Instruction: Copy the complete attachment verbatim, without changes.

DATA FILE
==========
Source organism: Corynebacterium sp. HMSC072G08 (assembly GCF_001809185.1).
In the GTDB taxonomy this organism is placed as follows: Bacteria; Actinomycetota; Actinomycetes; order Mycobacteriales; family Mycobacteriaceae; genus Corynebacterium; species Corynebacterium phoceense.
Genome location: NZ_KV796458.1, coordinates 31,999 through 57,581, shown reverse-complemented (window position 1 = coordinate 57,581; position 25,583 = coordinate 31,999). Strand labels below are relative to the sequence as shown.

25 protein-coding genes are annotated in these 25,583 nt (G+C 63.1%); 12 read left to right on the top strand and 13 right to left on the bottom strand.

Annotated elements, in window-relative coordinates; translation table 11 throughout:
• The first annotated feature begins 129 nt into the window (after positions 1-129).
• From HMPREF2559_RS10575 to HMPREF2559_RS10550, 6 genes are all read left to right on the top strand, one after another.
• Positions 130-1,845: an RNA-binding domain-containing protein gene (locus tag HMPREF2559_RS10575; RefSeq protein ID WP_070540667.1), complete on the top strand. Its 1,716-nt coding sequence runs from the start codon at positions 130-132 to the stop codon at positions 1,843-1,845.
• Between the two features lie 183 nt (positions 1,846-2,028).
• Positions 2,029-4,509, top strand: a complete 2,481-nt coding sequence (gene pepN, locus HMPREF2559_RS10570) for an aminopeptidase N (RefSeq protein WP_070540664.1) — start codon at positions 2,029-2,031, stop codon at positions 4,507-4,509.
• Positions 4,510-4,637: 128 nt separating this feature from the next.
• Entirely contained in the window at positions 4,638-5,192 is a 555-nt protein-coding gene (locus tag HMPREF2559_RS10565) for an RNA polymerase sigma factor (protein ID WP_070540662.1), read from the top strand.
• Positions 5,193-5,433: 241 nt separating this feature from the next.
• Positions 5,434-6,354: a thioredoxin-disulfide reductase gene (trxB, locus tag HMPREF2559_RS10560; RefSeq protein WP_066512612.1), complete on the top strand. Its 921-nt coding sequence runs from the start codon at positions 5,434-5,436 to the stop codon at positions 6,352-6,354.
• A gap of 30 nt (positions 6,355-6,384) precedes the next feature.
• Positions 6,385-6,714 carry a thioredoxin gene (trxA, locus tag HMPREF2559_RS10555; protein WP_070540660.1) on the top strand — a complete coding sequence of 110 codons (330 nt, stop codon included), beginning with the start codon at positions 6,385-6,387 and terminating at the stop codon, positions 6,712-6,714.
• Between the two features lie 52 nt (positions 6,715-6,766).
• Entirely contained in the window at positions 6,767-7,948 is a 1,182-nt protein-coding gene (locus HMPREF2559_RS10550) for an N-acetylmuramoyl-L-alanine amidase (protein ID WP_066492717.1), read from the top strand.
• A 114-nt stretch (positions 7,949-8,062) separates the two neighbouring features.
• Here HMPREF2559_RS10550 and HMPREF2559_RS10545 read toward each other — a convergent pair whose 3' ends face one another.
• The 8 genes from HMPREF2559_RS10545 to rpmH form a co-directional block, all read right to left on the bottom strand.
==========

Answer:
Source organism: Corynebacterium sp. HMSC072G08 (assembly GCF_001809185.1).
In the GTDB taxonomy this organism is placed as follows: Bacteria; Actinomycetota; Actinomycetes; order Mycobacteriales; family Mycobacteriaceae; genus Corynebacterium; species Corynebacterium phoceense.
Genome location: NZ_KV796458.1, coordinates 31,999 through 57,581, shown reverse-complemented (window position 1 = coordinate 57,581; position 25,583 = coordinate 31,999). Strand labels below are relative to the sequence as shown.

25 protein-coding genes are annotated in these 25,583 nt (G+C 63.1%); 12 read left to right on the top strand and 13 right to left on the bottom strand.

Annotated elements, in window-relative coordinates; translation table 11 throughout:
• The first annotated feature begins 129 nt into the window (after positions 1-129).
• From HMPREF2559_RS10575 to HMPREF2559_RS10550, 6 genes are all read left to right on the top strand, one after another.
• Positions 130-1,845: an RNA-binding domain-containing protein gene (locus tag HMPREF2559_RS10575; RefSeq protein ID WP_070540667.1), complete on the top strand. Its 1,716-nt coding sequence runs from the start codon at positions 130-132 to the stop codon at positions 1,843-1,845.
• Between the two features lie 183 nt (positions 1,846-2,028).
• Positions 2,029-4,509, top strand: a complete 2,481-nt coding sequence (gene pepN, locus HMPREF2559_RS10570) for an aminopeptidase N (RefSeq protein WP_070540664.1) — start codon at positions 2,029-2,031, stop codon at positions 4,507-4,509.
• Positions 4,510-4,637: 128 nt separating this feature from the next.
• Entirely contained in the window at positions 4,638-5,192 is a 555-nt protein-coding gene (locus tag HMPREF2559_RS10565) for an RNA polymerase sigma factor (protein ID WP_070540662.1), read from the top strand.
• Positions 5,193-5,433: 241 nt separating this feature from the next.
• Positions 5,434-6,354: a thioredoxin-disulfide reductase gene (trxB, locus tag HMPREF2559_RS10560; RefSeq protein WP_066512612.1), complete on the top strand. Its 921-nt coding sequence runs from the start codon at positions 5,434-5,436 to the stop codon at positions 6,352-6,354.
• A gap of 30 nt (positions 6,355-6,384) precedes the next feature.
• Positions 6,385-6,714 carry a thioredoxin gene (trxA, locus tag HMPREF2559_RS10555; protein WP_070540660.1) on the top strand — a complete coding sequence of 110 codons (330 nt, stop codon included), beginning with the start codon at positions 6,385-6,387 and terminating at the stop codon, positions 6,712-6,714.
• Between the two features lie 52 nt (positions 6,715-6,766).
• Entirely contained in the window at positions 6,767-7,948 is a 1,182-nt protein-coding gene (locus HMPREF2559_RS10550) for an N-acetylmuramoyl-L-alanine amidase (protein ID WP_066492717.1), read from the top strand.
• A 114-nt stretch (positions 7,949-8,062) separates the two neighbouring features.
• Here HMPREF2559_RS10550 and HMPREF2559_RS10545 read toward each other — a convergent pair whose 3' ends face one another.
• The 8 genes from HMPREF2559_RS10545 to rpmH form a co-directional block, all read right to left on the bottom strand.